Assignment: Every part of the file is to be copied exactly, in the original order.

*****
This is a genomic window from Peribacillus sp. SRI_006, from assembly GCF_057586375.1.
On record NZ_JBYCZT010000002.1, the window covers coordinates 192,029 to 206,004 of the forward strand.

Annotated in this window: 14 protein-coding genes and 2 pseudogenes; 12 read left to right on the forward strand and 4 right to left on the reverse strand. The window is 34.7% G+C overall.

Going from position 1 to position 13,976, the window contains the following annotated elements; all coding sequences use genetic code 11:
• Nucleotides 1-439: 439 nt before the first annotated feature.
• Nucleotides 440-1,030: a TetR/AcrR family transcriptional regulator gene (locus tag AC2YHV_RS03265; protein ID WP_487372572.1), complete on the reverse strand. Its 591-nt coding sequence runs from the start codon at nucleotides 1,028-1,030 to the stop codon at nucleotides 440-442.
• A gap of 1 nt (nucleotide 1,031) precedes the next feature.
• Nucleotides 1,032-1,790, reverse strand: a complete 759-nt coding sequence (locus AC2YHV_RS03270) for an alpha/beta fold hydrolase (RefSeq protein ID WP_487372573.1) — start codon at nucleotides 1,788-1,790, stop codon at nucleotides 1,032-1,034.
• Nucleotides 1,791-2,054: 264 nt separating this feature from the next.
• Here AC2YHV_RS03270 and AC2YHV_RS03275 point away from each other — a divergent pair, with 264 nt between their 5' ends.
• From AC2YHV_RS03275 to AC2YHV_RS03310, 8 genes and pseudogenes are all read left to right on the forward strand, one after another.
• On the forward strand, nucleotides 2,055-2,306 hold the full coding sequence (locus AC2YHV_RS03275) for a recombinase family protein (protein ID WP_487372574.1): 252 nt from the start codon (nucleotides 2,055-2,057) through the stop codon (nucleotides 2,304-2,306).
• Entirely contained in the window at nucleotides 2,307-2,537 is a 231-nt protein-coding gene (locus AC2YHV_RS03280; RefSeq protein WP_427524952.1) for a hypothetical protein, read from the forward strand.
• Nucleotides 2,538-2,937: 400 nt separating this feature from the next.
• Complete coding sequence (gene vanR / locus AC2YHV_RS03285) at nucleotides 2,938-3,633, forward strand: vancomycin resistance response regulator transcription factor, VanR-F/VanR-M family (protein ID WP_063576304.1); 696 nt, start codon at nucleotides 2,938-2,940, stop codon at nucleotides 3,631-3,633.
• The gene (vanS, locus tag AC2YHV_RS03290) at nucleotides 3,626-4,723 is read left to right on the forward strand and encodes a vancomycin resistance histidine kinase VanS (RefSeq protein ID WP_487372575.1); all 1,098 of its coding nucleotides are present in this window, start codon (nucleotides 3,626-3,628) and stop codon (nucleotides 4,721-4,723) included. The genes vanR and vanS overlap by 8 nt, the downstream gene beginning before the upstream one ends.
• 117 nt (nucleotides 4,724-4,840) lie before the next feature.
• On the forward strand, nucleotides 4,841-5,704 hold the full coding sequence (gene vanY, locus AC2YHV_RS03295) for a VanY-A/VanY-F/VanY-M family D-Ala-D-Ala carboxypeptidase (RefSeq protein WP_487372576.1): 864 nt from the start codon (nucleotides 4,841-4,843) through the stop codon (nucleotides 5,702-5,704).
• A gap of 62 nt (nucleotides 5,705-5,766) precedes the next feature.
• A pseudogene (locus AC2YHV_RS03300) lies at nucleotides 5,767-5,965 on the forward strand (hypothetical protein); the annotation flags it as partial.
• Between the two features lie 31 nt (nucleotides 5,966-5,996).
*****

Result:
This is a genomic window from Peribacillus sp. SRI_006, from assembly GCF_057586375.1.
On record NZ_JBYCZT010000002.1, the window covers coordinates 192,029 to 206,004 of the forward strand.

Annotated in this window: 14 protein-coding genes and 2 pseudogenes; 12 read left to right on the forward strand and 4 right to left on the reverse strand. The window is 34.7% G+C overall.

Going from position 1 to position 13,976, the window contains the following annotated elements; all coding sequences use genetic code 11:
• Nucleotides 1-439: 439 nt before the first annotated feature.
• Nucleotides 440-1,030: a TetR/AcrR family transcriptional regulator gene (locus tag AC2YHV_RS03265; protein ID WP_487372572.1), complete on the reverse strand. Its 591-nt coding sequence runs from the start codon at nucleotides 1,028-1,030 to the stop codon at nucleotides 440-442.
• A gap of 1 nt (nucleotide 1,031) precedes the next feature.
• Nucleotides 1,032-1,790, reverse strand: a complete 759-nt coding sequence (locus AC2YHV_RS03270) for an alpha/beta fold hydrolase (RefSeq protein ID WP_487372573.1) — start codon at nucleotides 1,788-1,790, stop codon at nucleotides 1,032-1,034.
• Nucleotides 1,791-2,054: 264 nt separating this feature from the next.
• Here AC2YHV_RS03270 and AC2YHV_RS03275 point away from each other — a divergent pair, with 264 nt between their 5' ends.
• From AC2YHV_RS03275 to AC2YHV_RS03310, 8 genes and pseudogenes are all read left to right on the forward strand, one after another.
• On the forward strand, nucleotides 2,055-2,306 hold the full coding sequence (locus AC2YHV_RS03275) for a recombinase family protein (protein ID WP_487372574.1): 252 nt from the start codon (nucleotides 2,055-2,057) through the stop codon (nucleotides 2,304-2,306).
• Entirely contained in the window at nucleotides 2,307-2,537 is a 231-nt protein-coding gene (locus AC2YHV_RS03280; RefSeq protein WP_427524952.1) for a hypothetical protein, read from the forward strand.
• Nucleotides 2,538-2,937: 400 nt separating this feature from the next.
• Complete coding sequence (gene vanR / locus AC2YHV_RS03285) at nucleotides 2,938-3,633, forward strand: vancomycin resistance response regulator transcription factor, VanR-F/VanR-M family (protein ID WP_063576304.1); 696 nt, start codon at nucleotides 2,938-2,940, stop codon at nucleotides 3,631-3,633.
• The gene (vanS, locus tag AC2YHV_RS03290) at nucleotides 3,626-4,723 is read left to right on the forward strand and encodes a vancomycin resistance histidine kinase VanS (RefSeq protein ID WP_487372575.1); all 1,098 of its coding nucleotides are present in this window, start codon (nucleotides 3,626-3,628) and stop codon (nucleotides 4,721-4,723) included. The genes vanR and vanS overlap by 8 nt, the downstream gene beginning before the upstream one ends.
• 117 nt (nucleotides 4,724-4,840) lie before the next feature.
• On the forward strand, nucleotides 4,841-5,704 hold the full coding sequence (gene vanY, locus AC2YHV_RS03295) for a VanY-A/VanY-F/VanY-M family D-Ala-D-Ala carboxypeptidase (RefSeq protein WP_487372576.1): 864 nt from the start codon (nucleotides 4,841-4,843) through the stop codon (nucleotides 5,702-5,704).
• A gap of 62 nt (nucleotides 5,705-5,766) precedes the next feature.
• A pseudogene (locus AC2YHV_RS03300) lies at nucleotides 5,767-5,965 on the forward strand (hypothetical protein); the annotation flags it as partial.
• Between the two features lie 31 nt (nucleotides 5,966-5,996).